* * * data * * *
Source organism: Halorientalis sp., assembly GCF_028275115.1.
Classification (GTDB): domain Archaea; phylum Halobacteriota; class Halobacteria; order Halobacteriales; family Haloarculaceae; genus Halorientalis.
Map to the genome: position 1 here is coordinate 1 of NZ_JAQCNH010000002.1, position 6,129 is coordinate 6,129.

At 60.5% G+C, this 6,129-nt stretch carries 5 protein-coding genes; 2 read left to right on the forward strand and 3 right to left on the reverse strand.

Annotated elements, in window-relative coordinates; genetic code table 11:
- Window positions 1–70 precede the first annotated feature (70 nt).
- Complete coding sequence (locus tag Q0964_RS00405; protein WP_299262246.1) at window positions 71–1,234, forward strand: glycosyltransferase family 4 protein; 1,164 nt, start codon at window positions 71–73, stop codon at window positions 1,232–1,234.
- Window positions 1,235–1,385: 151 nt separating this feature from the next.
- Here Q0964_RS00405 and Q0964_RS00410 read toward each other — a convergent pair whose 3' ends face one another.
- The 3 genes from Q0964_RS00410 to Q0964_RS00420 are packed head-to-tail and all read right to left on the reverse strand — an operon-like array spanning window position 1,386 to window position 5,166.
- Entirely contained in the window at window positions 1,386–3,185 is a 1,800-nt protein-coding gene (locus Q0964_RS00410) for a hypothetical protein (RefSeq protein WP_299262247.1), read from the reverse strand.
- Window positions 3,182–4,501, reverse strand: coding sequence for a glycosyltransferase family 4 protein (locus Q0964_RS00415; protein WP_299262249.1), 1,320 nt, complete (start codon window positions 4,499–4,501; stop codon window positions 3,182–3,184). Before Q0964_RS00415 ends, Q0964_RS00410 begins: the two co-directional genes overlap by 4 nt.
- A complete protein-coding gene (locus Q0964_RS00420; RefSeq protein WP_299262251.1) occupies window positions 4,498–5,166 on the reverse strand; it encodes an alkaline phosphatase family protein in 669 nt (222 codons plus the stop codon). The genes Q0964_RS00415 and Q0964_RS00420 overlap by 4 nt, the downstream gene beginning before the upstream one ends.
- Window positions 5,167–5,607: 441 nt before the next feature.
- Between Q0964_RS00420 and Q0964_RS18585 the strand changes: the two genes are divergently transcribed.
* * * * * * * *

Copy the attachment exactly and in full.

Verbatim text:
Source organism: Halorientalis sp., assembly GCF_028275115.1.
Classification (GTDB): domain Archaea; phylum Halobacteriota; class Halobacteria; order Halobacteriales; family Haloarculaceae; genus Halorientalis.
Map to the genome: position 1 here is coordinate 1 of NZ_JAQCNH010000002.1, position 6,129 is coordinate 6,129.

At 60.5% G+C, this 6,129-nt stretch carries 5 protein-coding genes; 2 read left to right on the forward strand and 3 right to left on the reverse strand.

Annotated elements, in window-relative coordinates; genetic code table 11:
- Window positions 1–70 precede the first annotated feature (70 nt).
- Complete coding sequence (locus tag Q0964_RS00405; protein WP_299262246.1) at window positions 71–1,234, forward strand: glycosyltransferase family 4 protein; 1,164 nt, start codon at window positions 71–73, stop codon at window positions 1,232–1,234.
- Window positions 1,235–1,385: 151 nt separating this feature from the next.
- Here Q0964_RS00405 and Q0964_RS00410 read toward each other — a convergent pair whose 3' ends face one another.
- The 3 genes from Q0964_RS00410 to Q0964_RS00420 are packed head-to-tail and all read right to left on the reverse strand — an operon-like array spanning window position 1,386 to window position 5,166.
- Entirely contained in the window at window positions 1,386–3,185 is a 1,800-nt protein-coding gene (locus Q0964_RS00410) for a hypothetical protein (RefSeq protein WP_299262247.1), read from the reverse strand.
- Window positions 3,182–4,501, reverse strand: coding sequence for a glycosyltransferase family 4 protein (locus Q0964_RS00415; protein WP_299262249.1), 1,320 nt, complete (start codon window positions 4,499–4,501; stop codon window positions 3,182–3,184). Before Q0964_RS00415 ends, Q0964_RS00410 begins: the two co-directional genes overlap by 4 nt.
- A complete protein-coding gene (locus Q0964_RS00420; RefSeq protein WP_299262251.1) occupies window positions 4,498–5,166 on the reverse strand; it encodes an alkaline phosphatase family protein in 669 nt (222 codons plus the stop codon). The genes Q0964_RS00415 and Q0964_RS00420 overlap by 4 nt, the downstream gene beginning before the upstream one ends.
- Window positions 5,167–5,607: 441 nt before the next feature.
- Between Q0964_RS00420 and Q0964_RS18585 the strand changes: the two genes are divergently transcribed.